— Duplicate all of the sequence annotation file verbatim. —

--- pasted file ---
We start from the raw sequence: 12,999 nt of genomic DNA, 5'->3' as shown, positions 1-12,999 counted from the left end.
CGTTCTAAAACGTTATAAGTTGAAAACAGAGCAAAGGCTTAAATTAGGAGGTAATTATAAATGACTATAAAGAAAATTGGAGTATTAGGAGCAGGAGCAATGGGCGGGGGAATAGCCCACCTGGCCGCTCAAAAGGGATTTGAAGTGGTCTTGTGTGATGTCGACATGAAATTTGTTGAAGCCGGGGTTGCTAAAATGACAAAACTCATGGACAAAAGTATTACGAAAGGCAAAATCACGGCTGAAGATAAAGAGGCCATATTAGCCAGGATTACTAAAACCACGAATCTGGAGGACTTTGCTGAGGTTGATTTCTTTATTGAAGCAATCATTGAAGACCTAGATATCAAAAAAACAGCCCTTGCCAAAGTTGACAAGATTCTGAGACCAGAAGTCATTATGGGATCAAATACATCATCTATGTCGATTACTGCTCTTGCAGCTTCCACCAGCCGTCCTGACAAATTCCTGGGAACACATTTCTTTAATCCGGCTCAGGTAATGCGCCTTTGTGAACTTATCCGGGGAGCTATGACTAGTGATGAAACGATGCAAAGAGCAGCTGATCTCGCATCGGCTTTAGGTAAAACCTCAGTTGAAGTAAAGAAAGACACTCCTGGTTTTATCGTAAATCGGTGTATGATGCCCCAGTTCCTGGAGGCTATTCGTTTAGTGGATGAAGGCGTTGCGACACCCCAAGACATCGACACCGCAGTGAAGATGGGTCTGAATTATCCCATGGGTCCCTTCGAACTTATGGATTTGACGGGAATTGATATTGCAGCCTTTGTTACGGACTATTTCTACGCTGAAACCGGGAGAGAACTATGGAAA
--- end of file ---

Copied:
We start from the raw sequence: 12,999 nt of genomic DNA, 5'->3' as shown, positions 1-12,999 counted from the left end.
CGTTCTAAAACGTTATAAGTTGAAAACAGAGCAAAGGCTTAAATTAGGAGGTAATTATAAATGACTATAAAGAAAATTGGAGTATTAGGAGCAGGAGCAATGGGCGGGGGAATAGCCCACCTGGCCGCTCAAAAGGGATTTGAAGTGGTCTTGTGTGATGTCGACATGAAATTTGTTGAAGCCGGGGTTGCTAAAATGACAAAACTCATGGACAAAAGTATTACGAAAGGCAAAATCACGGCTGAAGATAAAGAGGCCATATTAGCCAGGATTACTAAAACCACGAATCTGGAGGACTTTGCTGAGGTTGATTTCTTTATTGAAGCAATCATTGAAGACCTAGATATCAAAAAAACAGCCCTTGCCAAAGTTGACAAGATTCTGAGACCAGAAGTCATTATGGGATCAAATACATCATCTATGTCGATTACTGCTCTTGCAGCTTCCACCAGCCGTCCTGACAAATTCCTGGGAACACATTTCTTTAATCCGGCTCAGGTAATGCGCCTTTGTGAACTTATCCGGGGAGCTATGACTAGTGATGAAACGATGCAAAGAGCAGCTGATCTCGCATCGGCTTTAGGTAAAACCTCAGTTGAAGTAAAGAAAGACACTCCTGGTTTTATCGTAAATCGGTGTATGATGCCCCAGTTCCTGGAGGCTATTCGTTTAGTGGATGAAGGCGTTGCGACACCCCAAGACATCGACACCGCAGTGAAGATGGGTCTGAATTATCCCATGGGTCCCTTCGAACTTATGGATTTGACGGGAATTGATATTGCAGCCTTTGTTACGGACTATTTCTACGCTGAAACCGGGAGAGAACTATGGAAA